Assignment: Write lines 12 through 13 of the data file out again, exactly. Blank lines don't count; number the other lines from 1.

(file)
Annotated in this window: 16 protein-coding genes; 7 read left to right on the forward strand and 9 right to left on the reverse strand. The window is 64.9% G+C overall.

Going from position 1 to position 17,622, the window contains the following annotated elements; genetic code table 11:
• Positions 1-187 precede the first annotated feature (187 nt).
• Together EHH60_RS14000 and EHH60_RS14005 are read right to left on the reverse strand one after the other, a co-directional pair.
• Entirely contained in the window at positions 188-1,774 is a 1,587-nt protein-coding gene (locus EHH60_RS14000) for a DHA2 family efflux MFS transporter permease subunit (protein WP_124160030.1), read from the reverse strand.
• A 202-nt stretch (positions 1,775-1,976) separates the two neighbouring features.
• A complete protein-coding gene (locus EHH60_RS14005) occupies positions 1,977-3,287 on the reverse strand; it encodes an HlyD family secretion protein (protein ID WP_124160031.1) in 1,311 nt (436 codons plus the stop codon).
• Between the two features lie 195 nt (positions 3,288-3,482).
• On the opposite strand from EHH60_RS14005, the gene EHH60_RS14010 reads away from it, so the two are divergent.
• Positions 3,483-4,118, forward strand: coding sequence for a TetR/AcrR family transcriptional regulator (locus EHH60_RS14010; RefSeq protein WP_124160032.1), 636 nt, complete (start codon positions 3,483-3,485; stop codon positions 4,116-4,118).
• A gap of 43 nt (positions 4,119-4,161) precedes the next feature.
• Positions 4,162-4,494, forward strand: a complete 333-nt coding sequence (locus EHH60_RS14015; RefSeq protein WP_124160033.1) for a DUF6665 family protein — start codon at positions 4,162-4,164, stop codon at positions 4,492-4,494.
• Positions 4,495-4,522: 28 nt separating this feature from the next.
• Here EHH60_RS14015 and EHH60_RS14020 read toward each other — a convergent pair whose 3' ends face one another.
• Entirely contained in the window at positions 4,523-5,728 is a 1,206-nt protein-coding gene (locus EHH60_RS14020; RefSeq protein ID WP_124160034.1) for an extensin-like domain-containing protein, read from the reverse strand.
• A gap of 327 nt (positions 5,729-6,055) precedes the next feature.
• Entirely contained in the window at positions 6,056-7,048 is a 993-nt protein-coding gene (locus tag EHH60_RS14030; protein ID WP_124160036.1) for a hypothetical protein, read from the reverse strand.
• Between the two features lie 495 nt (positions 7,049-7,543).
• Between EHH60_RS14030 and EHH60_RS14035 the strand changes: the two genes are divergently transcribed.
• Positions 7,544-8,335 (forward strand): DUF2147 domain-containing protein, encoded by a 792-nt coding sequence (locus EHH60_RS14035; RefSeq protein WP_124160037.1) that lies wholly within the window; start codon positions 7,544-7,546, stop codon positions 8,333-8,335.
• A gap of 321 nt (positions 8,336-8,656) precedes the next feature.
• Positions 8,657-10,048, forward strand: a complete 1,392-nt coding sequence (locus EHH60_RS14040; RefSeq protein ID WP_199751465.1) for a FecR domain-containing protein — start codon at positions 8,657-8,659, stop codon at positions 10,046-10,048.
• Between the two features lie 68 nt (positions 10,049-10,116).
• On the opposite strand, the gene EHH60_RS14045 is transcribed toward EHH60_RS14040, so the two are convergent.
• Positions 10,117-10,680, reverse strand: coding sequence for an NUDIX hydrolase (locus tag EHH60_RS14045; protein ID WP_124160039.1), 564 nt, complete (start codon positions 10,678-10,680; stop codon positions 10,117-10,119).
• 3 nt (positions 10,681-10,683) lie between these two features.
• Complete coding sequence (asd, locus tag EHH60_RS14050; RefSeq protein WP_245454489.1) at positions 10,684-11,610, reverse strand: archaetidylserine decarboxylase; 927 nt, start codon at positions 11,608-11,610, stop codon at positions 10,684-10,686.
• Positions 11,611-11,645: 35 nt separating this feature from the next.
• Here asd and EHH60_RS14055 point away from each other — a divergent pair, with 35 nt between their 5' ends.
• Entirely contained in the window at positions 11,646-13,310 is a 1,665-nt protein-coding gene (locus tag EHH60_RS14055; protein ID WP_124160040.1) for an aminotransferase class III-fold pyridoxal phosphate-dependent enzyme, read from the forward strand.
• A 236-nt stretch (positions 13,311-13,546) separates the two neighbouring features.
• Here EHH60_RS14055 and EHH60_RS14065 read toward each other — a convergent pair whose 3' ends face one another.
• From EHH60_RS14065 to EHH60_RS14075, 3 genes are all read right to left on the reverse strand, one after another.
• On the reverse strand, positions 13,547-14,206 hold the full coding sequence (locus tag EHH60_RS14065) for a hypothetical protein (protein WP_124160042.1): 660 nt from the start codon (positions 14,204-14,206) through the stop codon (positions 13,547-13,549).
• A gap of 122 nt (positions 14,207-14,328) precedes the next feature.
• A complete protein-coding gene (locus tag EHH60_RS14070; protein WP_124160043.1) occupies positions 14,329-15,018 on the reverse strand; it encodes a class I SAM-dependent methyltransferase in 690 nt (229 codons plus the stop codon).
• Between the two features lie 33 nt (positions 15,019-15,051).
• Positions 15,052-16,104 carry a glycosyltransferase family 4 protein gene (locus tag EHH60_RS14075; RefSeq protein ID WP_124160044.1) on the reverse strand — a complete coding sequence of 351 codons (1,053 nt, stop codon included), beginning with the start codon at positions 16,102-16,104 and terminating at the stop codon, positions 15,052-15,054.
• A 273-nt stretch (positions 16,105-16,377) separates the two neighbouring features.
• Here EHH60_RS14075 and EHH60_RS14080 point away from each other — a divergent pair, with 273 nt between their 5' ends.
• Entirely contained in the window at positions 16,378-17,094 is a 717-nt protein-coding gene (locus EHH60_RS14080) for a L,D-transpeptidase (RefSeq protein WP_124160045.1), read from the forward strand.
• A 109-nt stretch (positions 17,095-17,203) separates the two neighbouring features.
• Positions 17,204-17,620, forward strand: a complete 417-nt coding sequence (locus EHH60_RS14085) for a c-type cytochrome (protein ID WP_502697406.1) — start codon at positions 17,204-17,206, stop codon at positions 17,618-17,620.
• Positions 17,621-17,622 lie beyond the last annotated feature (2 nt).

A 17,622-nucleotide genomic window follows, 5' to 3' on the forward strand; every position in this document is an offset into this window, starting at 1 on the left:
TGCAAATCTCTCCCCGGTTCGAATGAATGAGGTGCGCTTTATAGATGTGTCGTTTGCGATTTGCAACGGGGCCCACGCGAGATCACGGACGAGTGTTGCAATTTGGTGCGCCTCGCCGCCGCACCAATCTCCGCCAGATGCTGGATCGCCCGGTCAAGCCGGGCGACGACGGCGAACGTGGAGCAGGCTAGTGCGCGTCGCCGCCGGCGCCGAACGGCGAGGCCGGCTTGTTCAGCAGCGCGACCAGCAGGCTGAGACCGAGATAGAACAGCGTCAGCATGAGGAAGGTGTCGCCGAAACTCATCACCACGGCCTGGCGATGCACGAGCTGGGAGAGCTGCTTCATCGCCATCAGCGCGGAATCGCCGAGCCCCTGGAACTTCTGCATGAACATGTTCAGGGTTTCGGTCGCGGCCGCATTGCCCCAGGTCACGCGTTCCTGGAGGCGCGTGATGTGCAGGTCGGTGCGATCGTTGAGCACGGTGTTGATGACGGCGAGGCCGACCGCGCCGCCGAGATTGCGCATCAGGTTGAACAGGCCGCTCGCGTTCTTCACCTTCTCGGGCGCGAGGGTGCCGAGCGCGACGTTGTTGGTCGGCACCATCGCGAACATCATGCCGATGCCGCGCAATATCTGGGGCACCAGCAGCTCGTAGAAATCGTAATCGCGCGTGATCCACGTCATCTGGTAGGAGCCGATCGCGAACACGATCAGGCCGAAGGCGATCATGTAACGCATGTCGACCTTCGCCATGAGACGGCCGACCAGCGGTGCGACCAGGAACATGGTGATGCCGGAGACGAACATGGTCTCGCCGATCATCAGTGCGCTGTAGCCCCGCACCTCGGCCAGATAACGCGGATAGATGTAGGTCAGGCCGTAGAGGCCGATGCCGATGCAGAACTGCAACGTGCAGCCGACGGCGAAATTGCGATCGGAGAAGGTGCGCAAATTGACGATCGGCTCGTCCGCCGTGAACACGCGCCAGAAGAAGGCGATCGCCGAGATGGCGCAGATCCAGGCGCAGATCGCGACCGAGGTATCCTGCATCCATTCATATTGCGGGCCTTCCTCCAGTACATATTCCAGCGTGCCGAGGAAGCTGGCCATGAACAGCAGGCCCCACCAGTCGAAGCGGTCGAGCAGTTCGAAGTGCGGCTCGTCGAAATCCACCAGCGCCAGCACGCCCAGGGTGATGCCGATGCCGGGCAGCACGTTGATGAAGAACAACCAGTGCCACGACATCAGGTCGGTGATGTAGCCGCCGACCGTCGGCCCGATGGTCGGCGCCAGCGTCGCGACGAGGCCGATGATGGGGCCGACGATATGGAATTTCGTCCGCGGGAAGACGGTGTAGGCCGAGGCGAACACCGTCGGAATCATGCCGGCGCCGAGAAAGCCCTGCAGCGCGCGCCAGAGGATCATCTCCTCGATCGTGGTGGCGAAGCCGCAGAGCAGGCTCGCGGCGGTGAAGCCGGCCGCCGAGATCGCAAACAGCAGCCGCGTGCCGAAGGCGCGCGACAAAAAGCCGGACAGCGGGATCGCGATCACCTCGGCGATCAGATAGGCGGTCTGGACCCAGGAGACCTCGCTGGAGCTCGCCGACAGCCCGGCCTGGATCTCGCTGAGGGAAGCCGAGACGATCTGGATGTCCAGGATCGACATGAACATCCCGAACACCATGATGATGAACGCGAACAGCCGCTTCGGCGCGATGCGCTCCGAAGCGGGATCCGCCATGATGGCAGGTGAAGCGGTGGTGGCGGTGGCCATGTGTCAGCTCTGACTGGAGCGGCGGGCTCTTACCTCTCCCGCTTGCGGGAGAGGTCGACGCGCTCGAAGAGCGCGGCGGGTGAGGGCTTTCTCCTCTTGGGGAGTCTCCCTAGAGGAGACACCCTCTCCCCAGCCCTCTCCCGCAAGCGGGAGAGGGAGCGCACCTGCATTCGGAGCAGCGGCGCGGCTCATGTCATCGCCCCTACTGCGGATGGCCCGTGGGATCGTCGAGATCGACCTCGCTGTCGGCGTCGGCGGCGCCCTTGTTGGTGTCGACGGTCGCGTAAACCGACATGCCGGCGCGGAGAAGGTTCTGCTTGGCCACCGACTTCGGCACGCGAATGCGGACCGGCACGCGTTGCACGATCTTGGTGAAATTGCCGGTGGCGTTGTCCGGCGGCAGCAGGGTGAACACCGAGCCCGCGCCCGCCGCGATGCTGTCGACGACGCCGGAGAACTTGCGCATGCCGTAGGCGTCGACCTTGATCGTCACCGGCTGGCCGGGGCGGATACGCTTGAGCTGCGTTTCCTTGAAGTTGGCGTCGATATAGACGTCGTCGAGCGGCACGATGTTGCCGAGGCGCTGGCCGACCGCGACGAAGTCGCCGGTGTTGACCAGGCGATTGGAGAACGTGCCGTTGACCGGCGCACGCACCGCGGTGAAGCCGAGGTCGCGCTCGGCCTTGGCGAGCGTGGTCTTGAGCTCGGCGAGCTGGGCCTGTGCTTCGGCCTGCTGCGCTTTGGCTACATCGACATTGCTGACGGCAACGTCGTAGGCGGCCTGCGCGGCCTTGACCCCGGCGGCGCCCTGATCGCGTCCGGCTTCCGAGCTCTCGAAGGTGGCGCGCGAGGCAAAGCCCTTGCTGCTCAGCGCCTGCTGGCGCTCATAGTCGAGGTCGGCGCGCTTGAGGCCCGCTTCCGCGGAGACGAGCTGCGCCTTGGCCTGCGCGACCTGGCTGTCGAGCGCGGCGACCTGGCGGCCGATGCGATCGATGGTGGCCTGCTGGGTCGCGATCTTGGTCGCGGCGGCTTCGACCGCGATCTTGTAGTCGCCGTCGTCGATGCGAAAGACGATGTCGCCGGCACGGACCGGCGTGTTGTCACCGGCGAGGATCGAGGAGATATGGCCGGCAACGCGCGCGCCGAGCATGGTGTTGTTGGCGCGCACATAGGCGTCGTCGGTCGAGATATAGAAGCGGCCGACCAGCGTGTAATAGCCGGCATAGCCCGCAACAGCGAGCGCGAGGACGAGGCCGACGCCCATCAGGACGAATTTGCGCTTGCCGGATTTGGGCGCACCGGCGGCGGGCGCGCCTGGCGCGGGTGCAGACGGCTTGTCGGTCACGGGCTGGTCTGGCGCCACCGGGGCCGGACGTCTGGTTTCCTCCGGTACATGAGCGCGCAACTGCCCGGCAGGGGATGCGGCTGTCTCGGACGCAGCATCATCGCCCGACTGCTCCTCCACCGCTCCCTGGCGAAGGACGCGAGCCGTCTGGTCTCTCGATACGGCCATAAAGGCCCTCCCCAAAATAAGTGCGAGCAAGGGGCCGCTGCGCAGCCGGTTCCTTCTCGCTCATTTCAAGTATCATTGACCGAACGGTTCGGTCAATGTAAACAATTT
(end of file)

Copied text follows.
• Positions 4,162-4,494, forward strand: a complete 333-nt coding sequence (locus EHH60_RS14015; RefSeq protein WP_124160033.1) for a DUF6665 family protein — start codon at positions 4,162-4,164, stop codon at positions 4,492-4,494.
• Positions 4,495-4,522: 28 nt separating this feature from the next.